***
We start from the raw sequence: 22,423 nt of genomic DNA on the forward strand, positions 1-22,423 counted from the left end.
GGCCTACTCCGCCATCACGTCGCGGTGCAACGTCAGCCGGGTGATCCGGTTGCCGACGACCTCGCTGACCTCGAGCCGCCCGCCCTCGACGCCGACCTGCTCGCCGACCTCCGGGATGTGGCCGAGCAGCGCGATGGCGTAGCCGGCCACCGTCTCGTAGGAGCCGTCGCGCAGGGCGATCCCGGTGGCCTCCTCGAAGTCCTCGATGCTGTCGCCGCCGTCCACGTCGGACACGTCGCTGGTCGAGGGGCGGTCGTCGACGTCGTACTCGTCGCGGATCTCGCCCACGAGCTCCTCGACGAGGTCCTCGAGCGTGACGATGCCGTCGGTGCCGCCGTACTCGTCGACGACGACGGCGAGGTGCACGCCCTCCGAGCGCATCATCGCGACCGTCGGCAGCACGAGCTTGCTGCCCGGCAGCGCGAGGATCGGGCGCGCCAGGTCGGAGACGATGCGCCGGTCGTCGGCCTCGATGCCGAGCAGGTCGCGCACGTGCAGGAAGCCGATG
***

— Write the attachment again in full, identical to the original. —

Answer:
We start from the raw sequence: 22,423 nt of genomic DNA on the forward strand, positions 1-22,423 counted from the left end.
GGCCTACTCCGCCATCACGTCGCGGTGCAACGTCAGCCGGGTGATCCGGTTGCCGACGACCTCGCTGACCTCGAGCCGCCCGCCCTCGACGCCGACCTGCTCGCCGACCTCCGGGATGTGGCCGAGCAGCGCGATGGCGTAGCCGGCCACCGTCTCGTAGGAGCCGTCGCGCAGGGCGATCCCGGTGGCCTCCTCGAAGTCCTCGATGCTGTCGCCGCCGTCCACGTCGGACACGTCGCTGGTCGAGGGGCGGTCGTCGACGTCGTACTCGTCGCGGATCTCGCCCACGAGCTCCTCGACGAGGTCCTCGAGCGTGACGATGCCGTCGGTGCCGCCGTACTCGTCGACGACGACGGCGAGGTGCACGCCCTCCGAGCGCATCATCGCGACCGTCGGCAGCACGAGCTTGCTGCCCGGCAGCGCGAGGATCGGGCGCGCCAGGTCGGAGACGATGCGCCGGTCGTCGGCCTCGATGCCGAGCAGGTCGCGCACGTGCAGGAAGCCGATG